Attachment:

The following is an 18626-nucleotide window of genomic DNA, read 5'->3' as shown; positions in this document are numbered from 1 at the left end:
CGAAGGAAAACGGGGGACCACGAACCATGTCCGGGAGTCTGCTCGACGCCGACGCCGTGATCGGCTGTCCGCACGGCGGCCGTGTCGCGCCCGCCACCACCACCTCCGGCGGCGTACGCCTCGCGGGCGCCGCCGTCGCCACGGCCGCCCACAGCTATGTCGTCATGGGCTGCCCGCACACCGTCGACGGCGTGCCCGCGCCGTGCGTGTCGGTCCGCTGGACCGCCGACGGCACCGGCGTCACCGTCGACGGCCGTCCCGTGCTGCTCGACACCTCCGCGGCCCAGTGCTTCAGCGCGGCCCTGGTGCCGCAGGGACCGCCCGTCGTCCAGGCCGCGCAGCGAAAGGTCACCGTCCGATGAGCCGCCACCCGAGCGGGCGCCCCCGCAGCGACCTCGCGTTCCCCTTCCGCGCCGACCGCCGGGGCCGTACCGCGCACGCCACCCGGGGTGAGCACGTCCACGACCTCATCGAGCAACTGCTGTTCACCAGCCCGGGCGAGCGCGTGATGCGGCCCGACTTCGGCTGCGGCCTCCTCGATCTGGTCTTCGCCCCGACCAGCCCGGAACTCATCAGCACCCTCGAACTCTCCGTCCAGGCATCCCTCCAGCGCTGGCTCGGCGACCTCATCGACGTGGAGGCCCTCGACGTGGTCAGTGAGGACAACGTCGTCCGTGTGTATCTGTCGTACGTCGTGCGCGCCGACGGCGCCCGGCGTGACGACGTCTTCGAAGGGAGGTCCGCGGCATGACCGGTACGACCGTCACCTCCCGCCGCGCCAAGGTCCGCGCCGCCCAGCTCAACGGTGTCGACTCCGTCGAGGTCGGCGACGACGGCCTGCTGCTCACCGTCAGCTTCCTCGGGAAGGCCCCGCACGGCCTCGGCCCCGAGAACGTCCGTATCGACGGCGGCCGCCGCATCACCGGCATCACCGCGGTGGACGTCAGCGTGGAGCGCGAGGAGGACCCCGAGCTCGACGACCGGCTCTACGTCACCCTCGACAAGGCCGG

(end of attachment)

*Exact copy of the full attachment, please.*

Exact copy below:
The following is an 18626-nucleotide window of genomic DNA, read 5'->3' as shown; positions in this document are numbered from 1 at the left end:
CGAAGGAAAACGGGGGACCACGAACCATGTCCGGGAGTCTGCTCGACGCCGACGCCGTGATCGGCTGTCCGCACGGCGGCCGTGTCGCGCCCGCCACCACCACCTCCGGCGGCGTACGCCTCGCGGGCGCCGCCGTCGCCACGGCCGCCCACAGCTATGTCGTCATGGGCTGCCCGCACACCGTCGACGGCGTGCCCGCGCCGTGCGTGTCGGTCCGCTGGACCGCCGACGGCACCGGCGTCACCGTCGACGGCCGTCCCGTGCTGCTCGACACCTCCGCGGCCCAGTGCTTCAGCGCGGCCCTGGTGCCGCAGGGACCGCCCGTCGTCCAGGCCGCGCAGCGAAAGGTCACCGTCCGATGAGCCGCCACCCGAGCGGGCGCCCCCGCAGCGACCTCGCGTTCCCCTTCCGCGCCGACCGCCGGGGCCGTACCGCGCACGCCACCCGGGGTGAGCACGTCCACGACCTCATCGAGCAACTGCTGTTCACCAGCCCGGGCGAGCGCGTGATGCGGCCCGACTTCGGCTGCGGCCTCCTCGATCTGGTCTTCGCCCCGACCAGCCCGGAACTCATCAGCACCCTCGAACTCTCCGTCCAGGCATCCCTCCAGCGCTGGCTCGGCGACCTCATCGACGTGGAGGCCCTCGACGTGGTCAGTGAGGACAACGTCGTCCGTGTGTATCTGTCGTACGTCGTGCGCGCCGACGGCGCCCGGCGTGACGACGTCTTCGAAGGGAGGTCCGCGGCATGACCGGTACGACCGTCACCTCCCGCCGCGCCAAGGTCCGCGCCGCCCAGCTCAACGGTGTCGACTCCGTCGAGGTCGGCGACGACGGCCTGCTGCTCACCGTCAGCTTCCTCGGGAAGGCCCCGCACGGCCTCGGCCCCGAGAACGTCCGTATCGACGGCGGCCGCCGCATCACCGGCATCACCGCGGTGGACGTCAGCGTGGAGCGCGAGGAGGACCCCGAGCTCGACGACCGGCTCTACGTCACCCTCGACAAGGCCGG